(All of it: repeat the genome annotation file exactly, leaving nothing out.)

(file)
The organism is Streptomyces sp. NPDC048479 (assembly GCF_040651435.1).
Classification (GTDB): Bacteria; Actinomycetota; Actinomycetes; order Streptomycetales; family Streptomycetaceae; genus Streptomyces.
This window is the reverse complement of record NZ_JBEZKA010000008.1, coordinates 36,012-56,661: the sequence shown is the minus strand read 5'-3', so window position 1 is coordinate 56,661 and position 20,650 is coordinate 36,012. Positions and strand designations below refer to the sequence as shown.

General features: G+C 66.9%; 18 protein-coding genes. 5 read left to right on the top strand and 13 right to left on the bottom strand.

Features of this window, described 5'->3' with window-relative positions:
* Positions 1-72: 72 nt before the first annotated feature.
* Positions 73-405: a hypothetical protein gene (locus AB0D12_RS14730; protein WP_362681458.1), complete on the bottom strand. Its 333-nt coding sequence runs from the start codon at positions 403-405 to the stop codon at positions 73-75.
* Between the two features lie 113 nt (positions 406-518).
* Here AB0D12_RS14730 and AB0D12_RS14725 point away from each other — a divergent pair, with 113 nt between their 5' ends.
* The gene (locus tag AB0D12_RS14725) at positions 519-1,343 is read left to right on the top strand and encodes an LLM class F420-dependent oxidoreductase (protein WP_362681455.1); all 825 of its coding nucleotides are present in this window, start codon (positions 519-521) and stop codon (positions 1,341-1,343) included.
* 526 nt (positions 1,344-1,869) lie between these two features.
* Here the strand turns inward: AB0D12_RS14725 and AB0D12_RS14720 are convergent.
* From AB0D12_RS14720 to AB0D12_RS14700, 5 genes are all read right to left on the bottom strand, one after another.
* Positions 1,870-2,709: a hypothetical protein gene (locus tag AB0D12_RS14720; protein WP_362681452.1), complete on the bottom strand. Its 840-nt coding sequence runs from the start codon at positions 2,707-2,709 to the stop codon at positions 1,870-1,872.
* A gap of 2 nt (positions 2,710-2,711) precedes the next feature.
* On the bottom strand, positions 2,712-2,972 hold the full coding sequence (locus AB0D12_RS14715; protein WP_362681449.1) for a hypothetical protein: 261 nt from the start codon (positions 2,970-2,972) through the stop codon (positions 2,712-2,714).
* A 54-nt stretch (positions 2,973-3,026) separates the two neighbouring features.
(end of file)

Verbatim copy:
The organism is Streptomyces sp. NPDC048479 (assembly GCF_040651435.1).
Classification (GTDB): Bacteria; Actinomycetota; Actinomycetes; order Streptomycetales; family Streptomycetaceae; genus Streptomyces.
This window is the reverse complement of record NZ_JBEZKA010000008.1, coordinates 36,012-56,661: the sequence shown is the minus strand read 5'-3', so window position 1 is coordinate 56,661 and position 20,650 is coordinate 36,012. Positions and strand designations below refer to the sequence as shown.

General features: G+C 66.9%; 18 protein-coding genes. 5 read left to right on the top strand and 13 right to left on the bottom strand.

Features of this window, described 5'->3' with window-relative positions:
* Positions 1-72: 72 nt before the first annotated feature.
* Positions 73-405: a hypothetical protein gene (locus AB0D12_RS14730; protein WP_362681458.1), complete on the bottom strand. Its 333-nt coding sequence runs from the start codon at positions 403-405 to the stop codon at positions 73-75.
* Between the two features lie 113 nt (positions 406-518).
* Here AB0D12_RS14730 and AB0D12_RS14725 point away from each other — a divergent pair, with 113 nt between their 5' ends.
* The gene (locus tag AB0D12_RS14725) at positions 519-1,343 is read left to right on the top strand and encodes an LLM class F420-dependent oxidoreductase (protein WP_362681455.1); all 825 of its coding nucleotides are present in this window, start codon (positions 519-521) and stop codon (positions 1,341-1,343) included.
* 526 nt (positions 1,344-1,869) lie between these two features.
* Here the strand turns inward: AB0D12_RS14725 and AB0D12_RS14720 are convergent.
* From AB0D12_RS14720 to AB0D12_RS14700, 5 genes are all read right to left on the bottom strand, one after another.
* Positions 1,870-2,709: a hypothetical protein gene (locus tag AB0D12_RS14720; protein WP_362681452.1), complete on the bottom strand. Its 840-nt coding sequence runs from the start codon at positions 2,707-2,709 to the stop codon at positions 1,870-1,872.
* A gap of 2 nt (positions 2,710-2,711) precedes the next feature.
* On the bottom strand, positions 2,712-2,972 hold the full coding sequence (locus AB0D12_RS14715; protein WP_362681449.1) for a hypothetical protein: 261 nt from the start codon (positions 2,970-2,972) through the stop codon (positions 2,712-2,714).
* A 54-nt stretch (positions 2,973-3,026) separates the two neighbouring features.